Crashing Through the Front Door is a culmination of photography, essays, and oral histories examining queer life in Indianapolis, Indiana through the lens of once-a-month dance party.
Photographer Casey No and writer Taylor Rose met over a decade before the ideation of this project in southern Indiana. Though the town was small, and seeped in rural midwestern tradition, the two found a group of LGBTQ friends who were a safe haven. In fact, Casey was the first person Taylor came out to at the age of 16. Both have developed their individual crafts over the years, talking about doing a collaboration for several of them. When Low Pone, an Indy-based queer dance party, came to life the subject matter was clear -- the two would chronicle the lives of their queer community as it intersected over one night every month.
No and Rose are capturing a rare and novel movement in queer Indianapolis. One where much of the LGBTQ community is hungry for inclusion of all races, genders, non-genders, and expressions. On a sociological level, they are examining the need for public celebration of holistic queer existence by showing the vibrancy that comes from a space where the queer community can unapologetically show their identities. Low Pone is doing something that’s outside the norm in this city: It's creating a space for those who have felt displaced. Crashing Through the Front Door is documenting what they view as a historical queer moment of creation and community.
Over the last eight months, dozens of people were interviewed about the impact that a small pop-up queer, trans, and people-of-color inclusive space had on their lives. By no means is a dance party the solution or even a delineation of the queer community in Indy, but it does bookmark a moment in time and offers a periscope view into queer life.
The culmination is a story about how that one night becomes a sanctuary, paying homage to the idea of home, to a chosen family, to rising above the fragments that society bends us to fit neatly into their stackable boxes. The photographs and personal narratives illuminate the process of finding triumph in the face of tragedy and refusing to be defined by it, how a chosen family finds one another, grapples with gender, sexuality, and identity in the midst of a cultural movement.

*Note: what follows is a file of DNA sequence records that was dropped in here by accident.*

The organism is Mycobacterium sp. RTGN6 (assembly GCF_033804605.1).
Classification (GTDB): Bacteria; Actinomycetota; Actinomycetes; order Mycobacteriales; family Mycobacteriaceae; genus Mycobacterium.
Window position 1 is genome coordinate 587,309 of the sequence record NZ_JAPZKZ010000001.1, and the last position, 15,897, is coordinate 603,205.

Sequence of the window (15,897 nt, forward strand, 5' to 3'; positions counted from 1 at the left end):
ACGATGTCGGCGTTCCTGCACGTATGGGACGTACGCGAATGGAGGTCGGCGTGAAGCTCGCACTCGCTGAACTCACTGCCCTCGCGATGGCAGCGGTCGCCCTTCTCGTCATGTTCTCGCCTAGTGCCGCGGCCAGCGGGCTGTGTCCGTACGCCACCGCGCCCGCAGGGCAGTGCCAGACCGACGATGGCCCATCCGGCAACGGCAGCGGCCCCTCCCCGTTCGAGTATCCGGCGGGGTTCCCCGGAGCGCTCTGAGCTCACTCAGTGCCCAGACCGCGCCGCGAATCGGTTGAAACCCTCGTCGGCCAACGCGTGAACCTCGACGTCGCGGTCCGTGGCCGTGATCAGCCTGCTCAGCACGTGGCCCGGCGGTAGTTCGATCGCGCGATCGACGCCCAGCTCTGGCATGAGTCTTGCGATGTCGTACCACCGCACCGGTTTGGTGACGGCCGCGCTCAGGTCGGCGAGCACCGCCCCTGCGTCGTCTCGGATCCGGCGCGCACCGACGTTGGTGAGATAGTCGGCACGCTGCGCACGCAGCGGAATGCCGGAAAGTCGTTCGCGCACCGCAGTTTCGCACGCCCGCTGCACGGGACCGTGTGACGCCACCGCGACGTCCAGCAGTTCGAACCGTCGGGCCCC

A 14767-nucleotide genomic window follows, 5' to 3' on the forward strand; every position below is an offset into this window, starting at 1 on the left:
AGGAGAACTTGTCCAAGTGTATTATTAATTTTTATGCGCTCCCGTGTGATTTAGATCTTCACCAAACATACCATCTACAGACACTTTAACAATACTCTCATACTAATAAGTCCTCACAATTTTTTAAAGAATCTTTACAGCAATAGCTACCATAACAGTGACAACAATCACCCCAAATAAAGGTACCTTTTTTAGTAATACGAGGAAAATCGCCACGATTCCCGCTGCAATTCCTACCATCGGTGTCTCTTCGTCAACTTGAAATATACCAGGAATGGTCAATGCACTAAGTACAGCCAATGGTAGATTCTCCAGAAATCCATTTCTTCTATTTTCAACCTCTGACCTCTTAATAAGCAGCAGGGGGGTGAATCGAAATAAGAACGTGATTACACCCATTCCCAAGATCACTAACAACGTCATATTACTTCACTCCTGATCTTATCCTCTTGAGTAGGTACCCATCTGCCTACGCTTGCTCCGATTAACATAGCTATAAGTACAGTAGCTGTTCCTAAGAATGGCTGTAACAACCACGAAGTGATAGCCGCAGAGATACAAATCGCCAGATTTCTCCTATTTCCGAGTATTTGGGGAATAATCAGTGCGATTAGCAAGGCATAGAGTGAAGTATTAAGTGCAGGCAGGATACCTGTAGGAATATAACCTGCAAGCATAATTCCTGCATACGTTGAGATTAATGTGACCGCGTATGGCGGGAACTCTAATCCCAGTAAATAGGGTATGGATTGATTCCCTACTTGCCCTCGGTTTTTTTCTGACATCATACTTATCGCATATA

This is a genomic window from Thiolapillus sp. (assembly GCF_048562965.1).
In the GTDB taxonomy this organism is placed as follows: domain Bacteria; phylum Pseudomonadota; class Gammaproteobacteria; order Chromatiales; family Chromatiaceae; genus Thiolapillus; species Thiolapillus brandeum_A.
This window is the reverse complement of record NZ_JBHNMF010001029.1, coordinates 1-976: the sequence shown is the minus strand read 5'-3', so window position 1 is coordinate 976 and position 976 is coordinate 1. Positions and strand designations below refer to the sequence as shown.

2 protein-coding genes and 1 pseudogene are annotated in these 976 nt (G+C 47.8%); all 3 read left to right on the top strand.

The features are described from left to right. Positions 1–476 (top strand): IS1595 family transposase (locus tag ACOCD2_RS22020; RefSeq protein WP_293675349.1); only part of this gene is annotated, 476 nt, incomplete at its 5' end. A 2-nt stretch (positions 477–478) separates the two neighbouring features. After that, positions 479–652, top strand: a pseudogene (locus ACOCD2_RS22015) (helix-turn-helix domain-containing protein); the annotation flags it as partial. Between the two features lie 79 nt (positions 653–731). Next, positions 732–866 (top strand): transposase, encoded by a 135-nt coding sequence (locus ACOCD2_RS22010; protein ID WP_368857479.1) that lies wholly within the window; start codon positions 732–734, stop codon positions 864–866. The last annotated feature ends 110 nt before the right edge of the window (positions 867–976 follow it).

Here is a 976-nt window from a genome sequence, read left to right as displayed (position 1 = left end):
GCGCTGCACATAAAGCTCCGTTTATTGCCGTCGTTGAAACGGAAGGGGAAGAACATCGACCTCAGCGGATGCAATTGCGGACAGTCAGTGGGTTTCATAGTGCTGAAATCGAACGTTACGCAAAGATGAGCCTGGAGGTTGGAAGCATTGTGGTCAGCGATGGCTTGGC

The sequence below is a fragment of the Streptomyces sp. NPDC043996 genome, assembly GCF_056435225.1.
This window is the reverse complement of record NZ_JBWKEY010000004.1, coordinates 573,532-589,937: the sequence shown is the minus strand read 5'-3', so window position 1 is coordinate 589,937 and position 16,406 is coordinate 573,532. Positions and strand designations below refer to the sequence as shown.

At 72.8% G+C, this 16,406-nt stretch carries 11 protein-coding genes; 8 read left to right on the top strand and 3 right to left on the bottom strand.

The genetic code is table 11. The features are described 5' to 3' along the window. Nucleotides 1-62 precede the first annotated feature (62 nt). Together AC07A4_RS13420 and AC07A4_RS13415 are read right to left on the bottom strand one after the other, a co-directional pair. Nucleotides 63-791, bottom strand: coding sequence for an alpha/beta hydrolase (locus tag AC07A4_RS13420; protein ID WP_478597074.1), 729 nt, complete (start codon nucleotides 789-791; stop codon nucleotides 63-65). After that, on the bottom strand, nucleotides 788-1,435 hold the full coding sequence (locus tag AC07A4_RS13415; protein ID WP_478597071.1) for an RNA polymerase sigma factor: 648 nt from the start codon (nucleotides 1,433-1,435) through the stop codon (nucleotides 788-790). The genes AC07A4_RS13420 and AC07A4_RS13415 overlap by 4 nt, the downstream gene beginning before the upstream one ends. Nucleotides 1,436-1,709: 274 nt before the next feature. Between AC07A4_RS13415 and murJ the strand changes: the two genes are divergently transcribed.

No and Rose consider themselves documentarians and creative culture makers. No is a local musician in the band Spandrels and an award-winning photographer living in Indianapolis. He is interested in closing the negative space between artist, audience, and community. Rose is a non-binary journalist in Indianapolis who has worked as the Arts Editor for NUVO and as the Communications Director for the ACLU of Indiana. Their work has won numerous Society of Professional Journalism awards for social justice and community based content. This relationship between an artist and journalist is collaborative. Both artists have experienced discrimination based on class, gender, and sexuality. They both found power in their perspective mediums by boldy claiming their own identities. This project is not only personal, it is how these artists hope to encourage similar endeavors in the arts community of Indianapolis.